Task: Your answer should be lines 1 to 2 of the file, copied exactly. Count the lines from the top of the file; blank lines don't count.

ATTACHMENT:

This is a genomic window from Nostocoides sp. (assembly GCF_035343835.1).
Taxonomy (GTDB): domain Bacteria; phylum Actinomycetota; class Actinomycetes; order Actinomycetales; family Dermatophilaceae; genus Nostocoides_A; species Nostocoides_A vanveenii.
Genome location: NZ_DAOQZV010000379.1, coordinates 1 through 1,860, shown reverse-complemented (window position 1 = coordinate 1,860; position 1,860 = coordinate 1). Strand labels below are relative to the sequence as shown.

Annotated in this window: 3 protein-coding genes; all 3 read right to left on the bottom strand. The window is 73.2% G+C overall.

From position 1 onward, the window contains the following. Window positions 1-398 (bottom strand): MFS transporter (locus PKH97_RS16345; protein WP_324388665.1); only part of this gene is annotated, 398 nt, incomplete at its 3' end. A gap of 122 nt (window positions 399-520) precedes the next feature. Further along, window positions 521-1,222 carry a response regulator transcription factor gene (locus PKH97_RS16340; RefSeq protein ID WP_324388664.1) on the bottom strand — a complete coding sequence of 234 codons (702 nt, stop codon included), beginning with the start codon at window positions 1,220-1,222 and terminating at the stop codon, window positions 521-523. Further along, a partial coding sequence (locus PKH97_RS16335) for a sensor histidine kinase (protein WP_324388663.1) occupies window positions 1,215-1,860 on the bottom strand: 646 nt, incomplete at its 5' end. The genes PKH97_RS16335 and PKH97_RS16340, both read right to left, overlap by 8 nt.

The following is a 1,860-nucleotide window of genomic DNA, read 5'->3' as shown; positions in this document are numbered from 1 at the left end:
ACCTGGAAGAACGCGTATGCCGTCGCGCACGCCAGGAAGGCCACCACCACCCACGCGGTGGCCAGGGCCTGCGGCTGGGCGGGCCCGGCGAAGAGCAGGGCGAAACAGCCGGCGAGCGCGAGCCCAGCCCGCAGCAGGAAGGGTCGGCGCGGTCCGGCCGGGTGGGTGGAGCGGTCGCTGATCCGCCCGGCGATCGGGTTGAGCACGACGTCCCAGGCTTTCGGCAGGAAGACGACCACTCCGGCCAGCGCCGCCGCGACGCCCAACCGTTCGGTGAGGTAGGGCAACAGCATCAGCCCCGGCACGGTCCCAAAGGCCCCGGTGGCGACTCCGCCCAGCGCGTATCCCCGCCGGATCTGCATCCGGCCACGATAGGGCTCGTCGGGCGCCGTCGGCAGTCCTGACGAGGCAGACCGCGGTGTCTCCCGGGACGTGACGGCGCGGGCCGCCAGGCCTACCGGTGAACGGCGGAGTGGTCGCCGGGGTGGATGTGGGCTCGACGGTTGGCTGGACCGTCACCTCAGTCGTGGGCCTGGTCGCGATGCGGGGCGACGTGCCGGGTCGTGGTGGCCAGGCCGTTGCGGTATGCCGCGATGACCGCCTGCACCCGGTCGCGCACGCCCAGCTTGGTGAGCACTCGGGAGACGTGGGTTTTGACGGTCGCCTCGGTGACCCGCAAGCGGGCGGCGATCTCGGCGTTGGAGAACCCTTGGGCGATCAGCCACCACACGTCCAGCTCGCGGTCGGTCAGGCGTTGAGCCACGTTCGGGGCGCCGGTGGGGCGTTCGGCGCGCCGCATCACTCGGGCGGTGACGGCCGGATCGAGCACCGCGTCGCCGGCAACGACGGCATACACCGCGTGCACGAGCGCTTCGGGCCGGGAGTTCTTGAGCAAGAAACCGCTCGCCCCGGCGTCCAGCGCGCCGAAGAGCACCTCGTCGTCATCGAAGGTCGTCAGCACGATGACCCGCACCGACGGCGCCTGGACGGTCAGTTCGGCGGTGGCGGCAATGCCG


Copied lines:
This is a genomic window from Nostocoides sp. (assembly GCF_035343835.1).
Taxonomy (GTDB): domain Bacteria; phylum Actinomycetota; class Actinomycetes; order Actinomycetales; family Dermatophilaceae; genus Nostocoides_A; species Nostocoides_A vanveenii.